t/qt ) 1/(2K′qe2) + t/qe

(1)

where K′ (gmg-1min-1) is the pseudo-second-order rate constant of adsorption, qt (mgg-1 of dry mass) is the amount of Ni(II) adsorbed on the surface of the adsorbent at time t (min), and qe (mgg-1of dry mass) is the equilibrium adsorption capacity. A linear plot of t/qt vs t (given in the Supporting Information, Figure S3) was achieved, and the K′ values calculated from the slopes and intercepts are summarized in Table 1. The correlation coefficients of the pseudo-second-order rate equation for the linear plots are very close to 1, which suggests that kinetic adsorption can be well described by a pseudo-second-order rate equation.

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Figure 2. Effect of MWCNT concentration on Ni(II) adsorption (Co(Ni(II)) ) 6 mgL-1, I ) 0.01 M KNO3, pH 6.55 ( 0.02, T ) 291 ( 1 K).

Effect of MWCNT Concentration and Acid Oxidization. Figure 2 shows an increase of the adsorption percentage of Ni(II) and a decrease of qe with the increase of MWCNT concentration. This phenomenon implied that the adsorption depended on the availability of binding sites. The oxidization treatment had evident impact on the MWCNT adsorption capacity for Ni(II). Figure 2 also shows that the adsorption capacity of oxidized MWCNTs was higher than that of as-grown MWCNTs. Oxidized MWCNTs had larger specific surface area than the untreated MWCNTs.12,13 The amorphous carbon, carbon nanoparticles, and catalyst particles introduced by the CVD preparation process were removed during the course of treatment using HNO3. It is known that oxidation of carbon surface can offer not only a higher specific surface area, but also a larger number of oxygen-containing functional groups, which increases the ion exchange capacity of carbon materials.18 The oxidization of MWCNTs with HNO3 can offer more hydrophilic surface structure and introduces adsorption oxygen-containing functional groups to the surface of nanotubes.15,19 In our earlier report,20 the Fourier transform infrared (FT-IR) studies of acid-treated MWCNTs indicated that this acid treatment generated functional groups on the MWCNTs: hydroxyl groups (3432 cm-1), carboxyl groups (1729 cm-1), carbonyl groups (1588 cm-1), etc. These functional groups are hydrophilic and MWCNTs are dispersed more easily in water. Effect of pH. The solution pH is one of the dominant parameters controlling adsorption. Ni(II) adsorption onto oxidized MWCNTs as a function of pH ranging from 3.5 to 8 is given in Figure 3. The removal of Ni(II) by oxidized MWCNTs was highly dependent on pH. The adsorption of Ni(II) increased from 10% (pH 3.5) to 80% (pH 8). Ni(II) is cationic below pH 8. The reaction scheme for hydroxide formation could be set out as below when the metal ion is supposed to be bivalent, M2+:21

Figure 3. Effect of pH on Ni(II) adsorption onto oxidized MWCNTs (Co(Ni(II)) ) 6 mgL-1, I ) 0.01 M KNO3, m/V ) 0.75 gL-1, T ) 291 ( 1 K).

the adsorption of Ni(II) ions on oxidized MWCNTs could be expressed by the following reactions:

2A-(s) + Ni2+(aq) T [(A-)2Ni2+](s)

(5)

mBH+(s) + Ni(OH)m2-m(aq) T [(BH+)mNi(OH)m2-m](s) (6)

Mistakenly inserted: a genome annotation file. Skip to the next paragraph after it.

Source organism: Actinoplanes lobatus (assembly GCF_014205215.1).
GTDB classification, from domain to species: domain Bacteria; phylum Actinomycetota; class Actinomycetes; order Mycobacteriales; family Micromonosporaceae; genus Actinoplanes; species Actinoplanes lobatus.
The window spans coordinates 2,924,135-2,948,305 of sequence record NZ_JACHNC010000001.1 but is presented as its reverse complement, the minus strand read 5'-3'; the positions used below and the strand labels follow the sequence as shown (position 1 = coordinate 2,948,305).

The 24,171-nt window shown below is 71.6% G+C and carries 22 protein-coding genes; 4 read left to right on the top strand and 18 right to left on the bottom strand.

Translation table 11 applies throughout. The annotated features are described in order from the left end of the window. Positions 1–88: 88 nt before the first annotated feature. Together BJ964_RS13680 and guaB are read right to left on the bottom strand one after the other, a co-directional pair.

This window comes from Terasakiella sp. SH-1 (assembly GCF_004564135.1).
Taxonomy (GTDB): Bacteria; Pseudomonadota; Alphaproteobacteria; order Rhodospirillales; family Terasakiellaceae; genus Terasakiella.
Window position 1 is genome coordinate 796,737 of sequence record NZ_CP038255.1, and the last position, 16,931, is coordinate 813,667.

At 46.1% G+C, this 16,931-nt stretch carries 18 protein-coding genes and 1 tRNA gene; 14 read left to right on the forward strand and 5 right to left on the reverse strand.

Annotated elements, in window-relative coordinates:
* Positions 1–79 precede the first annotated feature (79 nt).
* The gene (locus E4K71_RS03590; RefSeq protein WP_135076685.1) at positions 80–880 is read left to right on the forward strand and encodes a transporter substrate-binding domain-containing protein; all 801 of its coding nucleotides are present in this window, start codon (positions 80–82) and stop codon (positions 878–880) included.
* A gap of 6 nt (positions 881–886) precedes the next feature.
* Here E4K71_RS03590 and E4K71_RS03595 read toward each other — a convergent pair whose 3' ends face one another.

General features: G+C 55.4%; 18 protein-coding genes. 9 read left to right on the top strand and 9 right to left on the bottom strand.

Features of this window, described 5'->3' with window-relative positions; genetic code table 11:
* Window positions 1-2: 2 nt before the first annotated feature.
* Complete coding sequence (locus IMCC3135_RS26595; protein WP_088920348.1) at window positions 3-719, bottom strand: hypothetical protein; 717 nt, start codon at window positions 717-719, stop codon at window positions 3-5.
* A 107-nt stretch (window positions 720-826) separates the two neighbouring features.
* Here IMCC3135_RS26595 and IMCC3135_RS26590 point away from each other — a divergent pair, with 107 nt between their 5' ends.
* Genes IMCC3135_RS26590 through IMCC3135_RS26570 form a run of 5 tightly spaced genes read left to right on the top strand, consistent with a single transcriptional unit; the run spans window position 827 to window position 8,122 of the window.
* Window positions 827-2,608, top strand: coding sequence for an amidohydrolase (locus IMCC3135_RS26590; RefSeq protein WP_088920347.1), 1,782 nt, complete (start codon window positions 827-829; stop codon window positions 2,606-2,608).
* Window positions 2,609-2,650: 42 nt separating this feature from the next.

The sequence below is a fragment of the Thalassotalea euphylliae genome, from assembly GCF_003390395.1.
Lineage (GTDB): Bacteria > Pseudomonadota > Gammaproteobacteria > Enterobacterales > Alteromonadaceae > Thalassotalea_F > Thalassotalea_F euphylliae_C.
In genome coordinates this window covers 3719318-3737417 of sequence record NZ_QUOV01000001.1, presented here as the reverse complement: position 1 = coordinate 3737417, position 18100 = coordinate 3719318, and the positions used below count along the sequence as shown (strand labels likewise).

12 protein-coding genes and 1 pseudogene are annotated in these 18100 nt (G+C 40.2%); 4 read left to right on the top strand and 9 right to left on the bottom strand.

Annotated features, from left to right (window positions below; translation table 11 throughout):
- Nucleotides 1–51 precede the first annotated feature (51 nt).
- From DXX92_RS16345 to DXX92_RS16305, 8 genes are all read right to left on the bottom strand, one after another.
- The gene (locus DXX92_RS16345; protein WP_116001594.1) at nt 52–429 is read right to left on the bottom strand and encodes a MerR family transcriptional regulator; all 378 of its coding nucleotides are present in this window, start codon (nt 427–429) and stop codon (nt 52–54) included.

The solution pH affected the surface charge of oxidized MWCNTs, the degree of ionization, and the speciation of the surface functional groups.22 The pHpzc of oxidized MWCNTs was <5. In the pH range lower than the pHpzc, the surface of oxidized MWCNTs became positively charged and Ni(II) ions could be hardly adsorbed on the surface of oxidized MWCNTs because the Ni(II) ions are hydrated cations. Therefore, the amounts of adsorbed Ni(II) ions were very small in the range of pH <5. It was obvious that hydrogen ions competed with Ni(II) ions on the adsorption sites. At lower pH, adsorption of hydrogen ions had apparent preponderance over that of Ni(II) ions, but at higher pH, more Ni(II) ions would be taken up. In conclusion, the increase in Ni(II) adsorption as the pH increases could be explained on the basis of a decrease in competition between protons and Ni(II) ions for the same adsorption sites and by the decrease in positive surface charge, which resulted in a lower electrostatic repulsion between the surface and Ni(II) ions. Effect of Ionic Strength. The ionic strengths of 0.01 and 0.1 M KNO3 and nonfixed ionic strength were chosen to investigate their effect on Ni(II) adsorption by oxidized MWCNTs. Figure 4 shows that Ni(II) adsorption by oxidized MWCNTs decreased with increasing ionic strength. This phenomenon could be attributed to two reasons: (1) Ni(II) ions form electrical double layer complexes with oxidized MWCNTs, which favored the adsorption when the concentration of the competing salt was decreased. This may indicate that the adsorption interaction between the functional groups of oxidized MWCNTs and Ni(II) ions was mainly of ionic interaction nature, which is in agreement with an ion exchange mechanism. (2) Ionic strength of solution influenced the activity coefficient of Ni(II) ions, which limited their transfer to oxidized MWCNT surfaces.22 Adsorption Thermodynamics. Figure 5 shows that the distribution coefficient, Kd (mLg-1), increased with a rise in temperature. Bikerman23 attributed this phenomenon to a negative temperature coefficient of solubility of solutes or a